Review: Batgirl Vol. 4: Strange Loop trade paperback (DC Comics)

Wednesday, January 23, 2019

Through a couple of stories in Batgirl Vol. 4: Strange Loop, Hope Larson seems to be finding a distinctive voice for the series, making the fact of the end of her run unfortunate. But no sooner does this book get good than it stumbles, reminding of some of the other misses over the past 25 issues, and at that point the end seems right. There's sufficient here to remind of the best of the Burnside era, including plenty good art, but also sufficient tidbits to whet my appetite for Mairghread Scott's new run, too.

[Review contains spoilers]

The premise of Larson's Rebirth Batgirl run has been to affect a certain distance between Batgirl Barbara Gordon and her adopted Burnside neighborhood. Larson -- being the first (and essentially only) writer to tackle the Burnside Batgirl besides creators Brendan Fletcher, Cameron Stewart, and company -- first sent Barbara overseas; upon her return, Barbara was still "of" Burnside, but the narrative was peppered with Barbara's recognition of differences, including Burnside's growing gentrification.

Review: Trinity Vol. 4: The Search for Steve Trevor trade paperback (DC Comics)

Sunday, January 20, 2019

That Trinity Vol. 4: The Search for Steve Trevor marks the end of the Rebirth Trinity series is not a great surprise. The series started with an interesting premise, the pseudo-New 52 Batman and Wonder Woman getting to know the pre-Flashpoint Superman, but with Superman Reborn, this became simply a "Big Three" team-up book.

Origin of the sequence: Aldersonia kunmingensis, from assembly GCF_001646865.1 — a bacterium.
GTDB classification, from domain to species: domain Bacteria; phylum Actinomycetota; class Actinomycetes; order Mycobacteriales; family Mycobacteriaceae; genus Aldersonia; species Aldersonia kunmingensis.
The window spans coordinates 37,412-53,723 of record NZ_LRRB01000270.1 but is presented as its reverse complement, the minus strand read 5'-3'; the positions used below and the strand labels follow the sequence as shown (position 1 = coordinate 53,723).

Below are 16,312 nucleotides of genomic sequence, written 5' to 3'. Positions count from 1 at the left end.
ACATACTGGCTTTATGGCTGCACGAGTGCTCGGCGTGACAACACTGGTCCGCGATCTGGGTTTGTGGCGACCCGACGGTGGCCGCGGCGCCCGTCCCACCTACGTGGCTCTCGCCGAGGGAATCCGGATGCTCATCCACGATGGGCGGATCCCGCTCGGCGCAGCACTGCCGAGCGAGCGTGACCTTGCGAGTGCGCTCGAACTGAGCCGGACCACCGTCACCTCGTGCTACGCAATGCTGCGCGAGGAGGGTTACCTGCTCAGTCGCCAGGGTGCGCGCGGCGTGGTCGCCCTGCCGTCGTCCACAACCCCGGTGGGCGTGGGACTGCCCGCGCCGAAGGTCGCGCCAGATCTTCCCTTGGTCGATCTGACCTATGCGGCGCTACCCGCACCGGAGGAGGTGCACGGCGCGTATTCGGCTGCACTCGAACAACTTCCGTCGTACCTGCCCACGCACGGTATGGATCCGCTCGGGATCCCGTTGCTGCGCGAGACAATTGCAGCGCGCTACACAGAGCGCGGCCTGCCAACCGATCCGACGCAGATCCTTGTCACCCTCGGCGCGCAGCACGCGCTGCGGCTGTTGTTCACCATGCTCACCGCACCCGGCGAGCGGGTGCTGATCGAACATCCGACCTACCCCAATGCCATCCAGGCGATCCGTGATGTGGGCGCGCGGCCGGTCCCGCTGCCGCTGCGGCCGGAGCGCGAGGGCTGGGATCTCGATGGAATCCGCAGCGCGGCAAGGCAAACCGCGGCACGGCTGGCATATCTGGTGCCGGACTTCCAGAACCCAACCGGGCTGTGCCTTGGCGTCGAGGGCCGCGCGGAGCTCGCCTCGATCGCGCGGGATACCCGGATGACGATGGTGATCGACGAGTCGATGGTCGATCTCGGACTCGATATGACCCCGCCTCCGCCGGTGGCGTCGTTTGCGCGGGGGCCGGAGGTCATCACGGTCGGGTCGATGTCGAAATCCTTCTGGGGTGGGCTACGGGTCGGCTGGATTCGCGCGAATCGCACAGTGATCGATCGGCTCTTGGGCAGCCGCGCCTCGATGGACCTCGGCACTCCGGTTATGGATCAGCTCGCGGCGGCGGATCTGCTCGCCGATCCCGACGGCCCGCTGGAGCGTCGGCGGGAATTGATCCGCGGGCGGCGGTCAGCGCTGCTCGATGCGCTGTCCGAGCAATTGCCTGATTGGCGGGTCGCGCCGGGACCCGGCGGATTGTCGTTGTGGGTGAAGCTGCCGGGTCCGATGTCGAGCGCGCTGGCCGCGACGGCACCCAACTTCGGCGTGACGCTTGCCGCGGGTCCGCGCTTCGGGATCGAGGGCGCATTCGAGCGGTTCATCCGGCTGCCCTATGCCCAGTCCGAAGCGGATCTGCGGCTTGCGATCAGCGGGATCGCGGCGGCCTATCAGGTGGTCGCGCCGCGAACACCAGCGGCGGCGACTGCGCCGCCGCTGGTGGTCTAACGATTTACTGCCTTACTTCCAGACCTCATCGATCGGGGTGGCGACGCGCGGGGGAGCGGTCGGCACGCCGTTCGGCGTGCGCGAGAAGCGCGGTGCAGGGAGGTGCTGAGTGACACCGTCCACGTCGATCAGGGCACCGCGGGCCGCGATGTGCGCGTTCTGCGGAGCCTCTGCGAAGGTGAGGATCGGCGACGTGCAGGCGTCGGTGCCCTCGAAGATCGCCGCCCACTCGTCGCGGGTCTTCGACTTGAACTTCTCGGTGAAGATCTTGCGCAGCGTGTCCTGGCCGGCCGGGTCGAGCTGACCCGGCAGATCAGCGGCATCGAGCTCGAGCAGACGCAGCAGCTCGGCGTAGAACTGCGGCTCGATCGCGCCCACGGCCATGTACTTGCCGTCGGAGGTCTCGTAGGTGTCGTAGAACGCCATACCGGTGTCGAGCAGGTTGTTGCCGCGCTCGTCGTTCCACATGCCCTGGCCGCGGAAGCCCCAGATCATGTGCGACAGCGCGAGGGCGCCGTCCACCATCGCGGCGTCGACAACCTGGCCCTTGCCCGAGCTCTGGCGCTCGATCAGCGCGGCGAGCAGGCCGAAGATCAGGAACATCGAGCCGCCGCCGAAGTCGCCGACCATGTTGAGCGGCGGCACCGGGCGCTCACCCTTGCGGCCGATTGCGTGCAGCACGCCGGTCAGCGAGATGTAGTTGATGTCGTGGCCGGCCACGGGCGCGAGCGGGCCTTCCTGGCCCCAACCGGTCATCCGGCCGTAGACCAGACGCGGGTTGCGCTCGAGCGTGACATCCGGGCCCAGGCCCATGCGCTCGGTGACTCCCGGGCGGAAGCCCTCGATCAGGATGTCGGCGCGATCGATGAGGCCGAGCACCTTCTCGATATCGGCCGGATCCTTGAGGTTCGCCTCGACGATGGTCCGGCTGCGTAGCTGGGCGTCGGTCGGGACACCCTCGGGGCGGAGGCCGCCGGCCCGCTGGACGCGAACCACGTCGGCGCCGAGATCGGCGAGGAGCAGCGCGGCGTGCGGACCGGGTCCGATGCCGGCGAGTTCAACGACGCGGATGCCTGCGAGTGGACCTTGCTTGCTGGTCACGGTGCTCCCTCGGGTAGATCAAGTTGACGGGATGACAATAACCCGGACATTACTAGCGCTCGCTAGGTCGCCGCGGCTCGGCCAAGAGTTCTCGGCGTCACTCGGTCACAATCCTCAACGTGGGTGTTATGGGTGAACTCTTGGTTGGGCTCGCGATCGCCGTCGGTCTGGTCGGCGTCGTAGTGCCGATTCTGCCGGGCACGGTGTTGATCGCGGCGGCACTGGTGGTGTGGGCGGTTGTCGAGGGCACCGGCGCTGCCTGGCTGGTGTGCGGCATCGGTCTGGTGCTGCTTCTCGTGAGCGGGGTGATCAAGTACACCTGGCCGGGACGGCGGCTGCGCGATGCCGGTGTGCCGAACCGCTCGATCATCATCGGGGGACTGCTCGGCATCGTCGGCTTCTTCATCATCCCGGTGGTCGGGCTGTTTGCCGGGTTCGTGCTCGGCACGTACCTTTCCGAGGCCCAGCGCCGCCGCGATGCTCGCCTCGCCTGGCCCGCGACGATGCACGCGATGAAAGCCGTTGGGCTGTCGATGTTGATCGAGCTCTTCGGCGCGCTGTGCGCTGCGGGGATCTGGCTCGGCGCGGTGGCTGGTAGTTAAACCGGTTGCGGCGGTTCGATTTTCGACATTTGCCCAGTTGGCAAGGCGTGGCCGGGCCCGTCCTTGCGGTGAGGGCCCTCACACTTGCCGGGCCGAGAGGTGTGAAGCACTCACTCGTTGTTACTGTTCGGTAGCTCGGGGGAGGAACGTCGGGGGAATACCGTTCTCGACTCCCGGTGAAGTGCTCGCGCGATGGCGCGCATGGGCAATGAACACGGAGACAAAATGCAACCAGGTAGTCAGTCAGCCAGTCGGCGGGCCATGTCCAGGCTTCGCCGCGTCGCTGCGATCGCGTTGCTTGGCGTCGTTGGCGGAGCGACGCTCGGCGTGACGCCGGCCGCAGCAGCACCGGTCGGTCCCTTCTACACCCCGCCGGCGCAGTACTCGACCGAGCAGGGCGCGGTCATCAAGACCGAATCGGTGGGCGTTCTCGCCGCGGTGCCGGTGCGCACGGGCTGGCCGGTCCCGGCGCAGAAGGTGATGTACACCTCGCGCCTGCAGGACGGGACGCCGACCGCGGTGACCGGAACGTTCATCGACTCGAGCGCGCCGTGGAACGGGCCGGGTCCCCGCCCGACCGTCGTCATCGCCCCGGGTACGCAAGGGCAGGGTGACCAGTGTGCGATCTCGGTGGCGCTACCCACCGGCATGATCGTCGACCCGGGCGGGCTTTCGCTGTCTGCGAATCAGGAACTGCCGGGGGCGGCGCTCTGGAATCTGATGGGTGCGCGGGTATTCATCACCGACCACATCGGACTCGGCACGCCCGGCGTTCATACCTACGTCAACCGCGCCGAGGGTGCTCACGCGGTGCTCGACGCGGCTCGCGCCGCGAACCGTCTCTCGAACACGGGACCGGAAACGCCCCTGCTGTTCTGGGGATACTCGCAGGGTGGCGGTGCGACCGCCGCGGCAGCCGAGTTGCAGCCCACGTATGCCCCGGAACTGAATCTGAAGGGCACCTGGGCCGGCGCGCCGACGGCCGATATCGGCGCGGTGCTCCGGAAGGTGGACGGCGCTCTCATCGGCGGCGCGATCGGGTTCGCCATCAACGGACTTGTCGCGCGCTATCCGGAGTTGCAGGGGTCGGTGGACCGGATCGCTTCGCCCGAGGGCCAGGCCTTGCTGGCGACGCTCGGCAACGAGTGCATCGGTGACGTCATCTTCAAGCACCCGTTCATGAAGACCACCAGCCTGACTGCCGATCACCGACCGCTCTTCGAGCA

Not that that might not have a place, but especially with Trinity Vol. 3: Dark Destiny, we've increasingly been seeing a title that wants for a regular creative team and also a storyline with some relevance. I like that this volume launches from Wonder Woman's search for Themyscira, but nothing significant happens in that regard; with Superman, Batman, and Wonder Woman regularly appearing in one another's titles these days and in Justice League, a toothless team-up of this sort no longer impresses just for existing.

Review: Batman: Detective Comics Vol. 8: On the Outside trade paperback (DC Comics)

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Wednesday, January 16, 2019

Bryan Hill's Batman: Detective Comics Vol. 8: On the Outside whets my appetite for Hill's Batman and the Outsiders series, just as the future of that series unfortunately becomes murky. Even so, as my first exposure to Hill's comics work, I was satisfied and would be happy to read this author again; I also thought artist Miguel Mendonca was solid here, with shades of Eddy Barrows' good work earlier on Detective.